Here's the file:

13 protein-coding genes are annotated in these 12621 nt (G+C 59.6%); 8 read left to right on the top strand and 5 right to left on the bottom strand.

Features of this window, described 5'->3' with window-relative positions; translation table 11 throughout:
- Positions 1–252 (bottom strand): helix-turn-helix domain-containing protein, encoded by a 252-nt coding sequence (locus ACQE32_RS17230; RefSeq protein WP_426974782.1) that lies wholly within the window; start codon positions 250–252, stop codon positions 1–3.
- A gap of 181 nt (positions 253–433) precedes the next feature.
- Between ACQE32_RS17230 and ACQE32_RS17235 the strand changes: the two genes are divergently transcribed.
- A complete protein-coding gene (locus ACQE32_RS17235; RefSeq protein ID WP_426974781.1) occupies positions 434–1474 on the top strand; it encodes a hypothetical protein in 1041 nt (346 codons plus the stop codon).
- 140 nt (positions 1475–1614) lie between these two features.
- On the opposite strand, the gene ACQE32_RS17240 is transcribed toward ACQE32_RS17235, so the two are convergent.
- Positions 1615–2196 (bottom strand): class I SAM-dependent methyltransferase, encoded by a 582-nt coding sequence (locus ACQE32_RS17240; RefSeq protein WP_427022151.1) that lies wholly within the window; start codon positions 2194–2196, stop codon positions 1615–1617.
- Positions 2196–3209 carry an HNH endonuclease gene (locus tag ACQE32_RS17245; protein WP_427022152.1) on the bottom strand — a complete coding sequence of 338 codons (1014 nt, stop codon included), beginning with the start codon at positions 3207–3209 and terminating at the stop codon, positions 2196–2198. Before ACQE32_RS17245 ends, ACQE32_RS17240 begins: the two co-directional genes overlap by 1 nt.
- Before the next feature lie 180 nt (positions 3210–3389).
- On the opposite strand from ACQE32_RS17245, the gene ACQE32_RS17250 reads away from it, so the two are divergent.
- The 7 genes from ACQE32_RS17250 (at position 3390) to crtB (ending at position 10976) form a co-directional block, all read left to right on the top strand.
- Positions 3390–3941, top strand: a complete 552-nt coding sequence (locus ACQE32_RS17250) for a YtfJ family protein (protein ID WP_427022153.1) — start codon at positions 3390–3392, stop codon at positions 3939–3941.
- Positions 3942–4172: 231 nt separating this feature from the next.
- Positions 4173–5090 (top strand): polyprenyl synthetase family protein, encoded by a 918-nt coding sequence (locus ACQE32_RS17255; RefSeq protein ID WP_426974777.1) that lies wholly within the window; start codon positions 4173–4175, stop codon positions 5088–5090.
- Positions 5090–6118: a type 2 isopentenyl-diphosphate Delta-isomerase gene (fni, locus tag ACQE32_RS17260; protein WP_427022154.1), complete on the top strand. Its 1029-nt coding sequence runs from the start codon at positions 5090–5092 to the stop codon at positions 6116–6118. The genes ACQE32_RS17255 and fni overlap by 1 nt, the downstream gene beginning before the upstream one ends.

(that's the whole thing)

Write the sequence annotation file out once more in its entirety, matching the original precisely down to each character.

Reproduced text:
13 protein-coding genes are annotated in these 12621 nt (G+C 59.6%); 8 read left to right on the top strand and 5 right to left on the bottom strand.

Features of this window, described 5'->3' with window-relative positions; translation table 11 throughout:
- Positions 1–252 (bottom strand): helix-turn-helix domain-containing protein, encoded by a 252-nt coding sequence (locus ACQE32_RS17230; RefSeq protein WP_426974782.1) that lies wholly within the window; start codon positions 250–252, stop codon positions 1–3.
- A gap of 181 nt (positions 253–433) precedes the next feature.
- Between ACQE32_RS17230 and ACQE32_RS17235 the strand changes: the two genes are divergently transcribed.
- A complete protein-coding gene (locus ACQE32_RS17235; RefSeq protein ID WP_426974781.1) occupies positions 434–1474 on the top strand; it encodes a hypothetical protein in 1041 nt (346 codons plus the stop codon).
- 140 nt (positions 1475–1614) lie between these two features.
- On the opposite strand, the gene ACQE32_RS17240 is transcribed toward ACQE32_RS17235, so the two are convergent.
- Positions 1615–2196 (bottom strand): class I SAM-dependent methyltransferase, encoded by a 582-nt coding sequence (locus ACQE32_RS17240; RefSeq protein WP_427022151.1) that lies wholly within the window; start codon positions 2194–2196, stop codon positions 1615–1617.
- Positions 2196–3209 carry an HNH endonuclease gene (locus tag ACQE32_RS17245; protein WP_427022152.1) on the bottom strand — a complete coding sequence of 338 codons (1014 nt, stop codon included), beginning with the start codon at positions 3207–3209 and terminating at the stop codon, positions 2196–2198. Before ACQE32_RS17245 ends, ACQE32_RS17240 begins: the two co-directional genes overlap by 1 nt.
- Before the next feature lie 180 nt (positions 3210–3389).
- On the opposite strand from ACQE32_RS17245, the gene ACQE32_RS17250 reads away from it, so the two are divergent.
- The 7 genes from ACQE32_RS17250 (at position 3390) to crtB (ending at position 10976) form a co-directional block, all read left to right on the top strand.
- Positions 3390–3941, top strand: a complete 552-nt coding sequence (locus ACQE32_RS17250) for a YtfJ family protein (protein ID WP_427022153.1) — start codon at positions 3390–3392, stop codon at positions 3939–3941.
- Positions 3942–4172: 231 nt separating this feature from the next.
- Positions 4173–5090 (top strand): polyprenyl synthetase family protein, encoded by a 918-nt coding sequence (locus ACQE32_RS17255; RefSeq protein ID WP_426974777.1) that lies wholly within the window; start codon positions 4173–4175, stop codon positions 5088–5090.
- Positions 5090–6118: a type 2 isopentenyl-diphosphate Delta-isomerase gene (fni, locus tag ACQE32_RS17260; protein WP_427022154.1), complete on the top strand. Its 1029-nt coding sequence runs from the start codon at positions 5090–5092 to the stop codon at positions 6116–6118. The genes ACQE32_RS17255 and fni overlap by 1 nt, the downstream gene beginning before the upstream one ends.